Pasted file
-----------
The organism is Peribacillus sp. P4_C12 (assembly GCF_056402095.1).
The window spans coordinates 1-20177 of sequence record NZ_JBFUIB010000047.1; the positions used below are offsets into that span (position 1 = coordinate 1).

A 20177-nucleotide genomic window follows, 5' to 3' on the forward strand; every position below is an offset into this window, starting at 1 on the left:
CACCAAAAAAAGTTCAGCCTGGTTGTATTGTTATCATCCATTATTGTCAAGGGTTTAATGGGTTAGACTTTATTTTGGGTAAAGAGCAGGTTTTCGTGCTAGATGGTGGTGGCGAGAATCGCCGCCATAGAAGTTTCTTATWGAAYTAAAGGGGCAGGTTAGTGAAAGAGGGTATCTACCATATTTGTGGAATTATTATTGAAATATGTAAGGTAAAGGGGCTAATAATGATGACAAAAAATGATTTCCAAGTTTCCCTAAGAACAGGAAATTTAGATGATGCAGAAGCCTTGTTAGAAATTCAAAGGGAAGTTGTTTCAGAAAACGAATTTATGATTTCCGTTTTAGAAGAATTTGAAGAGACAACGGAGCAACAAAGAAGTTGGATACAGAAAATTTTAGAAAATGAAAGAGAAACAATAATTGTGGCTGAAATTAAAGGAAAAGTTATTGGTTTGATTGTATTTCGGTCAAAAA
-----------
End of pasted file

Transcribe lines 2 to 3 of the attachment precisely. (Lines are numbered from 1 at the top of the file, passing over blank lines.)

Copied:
The window spans coordinates 1-20177 of sequence record NZ_JBFUIB010000047.1; the positions used below are offsets into that span (position 1 = coordinate 1).

A 20177-nucleotide genomic window follows, 5' to 3' on the forward strand; every position below is an offset into this window, starting at 1 on the left: